Govt steps up plan to issue permits to Zimbabweans

The process of officially documenting Zimbabweans in South Africa will kick off on September 20, Department Home Affairs Director General Mkuseli Apleni said on Friday.

Apleni’s announcement in Pretoria follows Cabinet’s announcement earlier this month that it had taken a decision to end the special dispensation for Zimbabwean nationals, introduced in April 2009.

The special dispensation allowed Zimbabweans crossing into South Africa the right to live, work, attend education facilities and access basic healthcare for a period of six months.

This was in response to the socio-economic challenges in Zimbabwe, which resulted in large-scale cross-border movement as vulnerable groups sought safety and alternative livelihoods in South Africa.

Apleni said 213 home affairs officials would be deployed nationwide to facilitate the issuing of valid permits.

Staffing levels may also increase to deal with the volumes of applicants.

The issuing of permits will be based on passport information gleaned from the Zimbabwean government.

He said Zimbabweans who did not have authentic travel documents would have to contact the embassy in Pretoria or the consulate in Johannesburg.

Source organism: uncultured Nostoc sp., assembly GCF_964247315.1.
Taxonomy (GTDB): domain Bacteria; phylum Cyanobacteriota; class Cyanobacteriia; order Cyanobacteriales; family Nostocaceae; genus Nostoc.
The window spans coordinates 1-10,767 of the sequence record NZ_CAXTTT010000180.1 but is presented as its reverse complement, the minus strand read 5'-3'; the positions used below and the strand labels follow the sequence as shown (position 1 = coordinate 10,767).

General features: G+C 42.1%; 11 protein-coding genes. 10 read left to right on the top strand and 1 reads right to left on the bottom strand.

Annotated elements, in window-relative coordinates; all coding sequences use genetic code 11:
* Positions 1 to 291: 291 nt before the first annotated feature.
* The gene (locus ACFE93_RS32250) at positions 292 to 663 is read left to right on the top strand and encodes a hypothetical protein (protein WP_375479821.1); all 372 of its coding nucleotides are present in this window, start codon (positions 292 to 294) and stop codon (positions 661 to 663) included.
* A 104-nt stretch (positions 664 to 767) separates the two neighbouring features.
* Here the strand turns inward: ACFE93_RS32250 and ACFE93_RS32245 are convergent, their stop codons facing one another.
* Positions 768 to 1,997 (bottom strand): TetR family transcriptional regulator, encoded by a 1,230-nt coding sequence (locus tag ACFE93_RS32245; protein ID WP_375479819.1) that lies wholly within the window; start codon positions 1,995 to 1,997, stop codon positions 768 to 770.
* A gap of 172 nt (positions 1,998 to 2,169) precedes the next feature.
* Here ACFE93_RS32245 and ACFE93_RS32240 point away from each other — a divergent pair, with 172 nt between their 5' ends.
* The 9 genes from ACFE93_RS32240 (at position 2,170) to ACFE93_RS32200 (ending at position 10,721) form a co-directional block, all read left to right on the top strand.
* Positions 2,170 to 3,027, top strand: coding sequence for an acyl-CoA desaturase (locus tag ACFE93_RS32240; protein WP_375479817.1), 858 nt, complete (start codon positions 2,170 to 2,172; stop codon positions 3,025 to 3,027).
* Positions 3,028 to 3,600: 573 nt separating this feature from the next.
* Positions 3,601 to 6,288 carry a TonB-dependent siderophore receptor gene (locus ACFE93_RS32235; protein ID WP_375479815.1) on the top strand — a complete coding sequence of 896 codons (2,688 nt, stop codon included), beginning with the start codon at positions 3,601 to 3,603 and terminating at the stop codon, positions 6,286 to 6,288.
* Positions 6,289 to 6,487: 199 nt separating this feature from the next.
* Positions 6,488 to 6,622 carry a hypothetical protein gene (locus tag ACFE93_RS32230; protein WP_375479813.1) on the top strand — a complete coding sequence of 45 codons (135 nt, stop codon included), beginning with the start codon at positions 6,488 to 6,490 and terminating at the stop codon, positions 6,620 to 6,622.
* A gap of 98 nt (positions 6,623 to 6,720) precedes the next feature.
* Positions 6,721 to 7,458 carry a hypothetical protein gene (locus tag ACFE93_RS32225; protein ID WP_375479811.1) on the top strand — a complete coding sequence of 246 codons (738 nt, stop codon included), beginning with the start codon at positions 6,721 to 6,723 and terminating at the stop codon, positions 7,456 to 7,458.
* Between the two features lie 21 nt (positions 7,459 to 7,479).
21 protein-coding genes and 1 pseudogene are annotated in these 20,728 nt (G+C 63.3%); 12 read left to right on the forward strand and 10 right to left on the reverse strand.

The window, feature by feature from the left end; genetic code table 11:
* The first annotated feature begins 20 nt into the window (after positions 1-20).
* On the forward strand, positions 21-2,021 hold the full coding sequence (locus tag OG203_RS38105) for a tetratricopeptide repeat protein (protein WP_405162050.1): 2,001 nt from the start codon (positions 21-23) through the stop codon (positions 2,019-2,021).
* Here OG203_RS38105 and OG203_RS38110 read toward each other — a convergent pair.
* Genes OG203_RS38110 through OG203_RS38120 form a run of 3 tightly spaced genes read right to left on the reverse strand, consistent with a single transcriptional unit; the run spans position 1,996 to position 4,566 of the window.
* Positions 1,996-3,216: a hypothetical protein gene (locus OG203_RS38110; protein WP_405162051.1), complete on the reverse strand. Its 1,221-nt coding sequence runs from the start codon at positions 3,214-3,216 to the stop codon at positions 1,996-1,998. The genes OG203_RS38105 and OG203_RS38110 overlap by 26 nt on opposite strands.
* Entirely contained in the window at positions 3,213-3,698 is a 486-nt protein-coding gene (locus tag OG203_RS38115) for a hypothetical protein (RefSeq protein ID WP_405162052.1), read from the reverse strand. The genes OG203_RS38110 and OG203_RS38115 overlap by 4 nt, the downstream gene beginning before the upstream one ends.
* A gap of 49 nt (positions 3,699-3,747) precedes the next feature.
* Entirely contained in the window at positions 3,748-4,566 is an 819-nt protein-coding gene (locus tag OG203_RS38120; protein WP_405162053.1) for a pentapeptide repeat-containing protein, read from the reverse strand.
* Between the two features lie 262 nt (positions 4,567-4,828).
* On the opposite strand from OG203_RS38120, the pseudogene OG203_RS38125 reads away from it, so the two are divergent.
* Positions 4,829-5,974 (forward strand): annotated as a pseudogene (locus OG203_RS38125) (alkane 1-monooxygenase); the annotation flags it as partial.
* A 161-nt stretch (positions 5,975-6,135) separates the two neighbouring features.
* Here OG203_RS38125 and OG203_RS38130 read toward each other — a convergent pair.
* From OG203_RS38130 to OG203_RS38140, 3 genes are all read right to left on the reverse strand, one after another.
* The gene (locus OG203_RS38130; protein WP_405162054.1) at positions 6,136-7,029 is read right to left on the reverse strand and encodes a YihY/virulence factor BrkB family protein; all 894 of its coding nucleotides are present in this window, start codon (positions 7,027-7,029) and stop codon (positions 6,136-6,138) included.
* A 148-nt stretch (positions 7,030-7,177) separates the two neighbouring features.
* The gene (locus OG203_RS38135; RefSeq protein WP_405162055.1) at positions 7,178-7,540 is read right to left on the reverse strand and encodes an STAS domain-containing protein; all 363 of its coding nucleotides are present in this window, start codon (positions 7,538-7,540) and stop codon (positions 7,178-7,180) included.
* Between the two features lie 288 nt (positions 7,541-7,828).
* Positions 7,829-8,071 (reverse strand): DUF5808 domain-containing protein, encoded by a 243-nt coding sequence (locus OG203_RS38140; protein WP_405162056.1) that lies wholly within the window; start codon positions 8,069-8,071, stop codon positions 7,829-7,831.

“The Zimbabwean minister of home affairs has assured us that everyone who needs to be documented will be enabled to do so,” he said.

Flood of applications
Asked whether the Zimbabwean government had the resources to deal with a possible flood of applications for legitimate travel documents, he said that in talks with the Zimbabwean government, officials had never indicated that they did not have sufficient resources.

He said the work, study and business permits would be issued free of charge.

The department would establish a call-centre number soon to deal with any enquiries.

The number would be announced soon, but enquiries can already be emailed to zimbabwe.enquiries@dha.gov.za

A “track-and-trace system would be in place to ensure applicants are informed via SMS of the status of their application”.

He said Zimbabweans would not be required to return to Zimbabwe to acquire machine-readable travel documents.

A spokesperson for the Zimbabwe Embassy in Pretoria said the cost of applying for a Zimbabwean passport had been dropped from $140 to $50.

He said the requirement that a Zimbabwean national had to apply in Zimbabwe for a valid birth certificate and a national identity card before obtaining a passport had been waived.

Zimbabweans could now apply for those documents at the embassy or the consulate without returning home.

He said Zimbabwe’s Registrar General, Tobaiwa Mudede, had promised to send “mobile units” that would travel to areas with large concentrations of Zimbabweans to facilitate the issuing of passports.

Further announcements would be made in the near future.—Sapa

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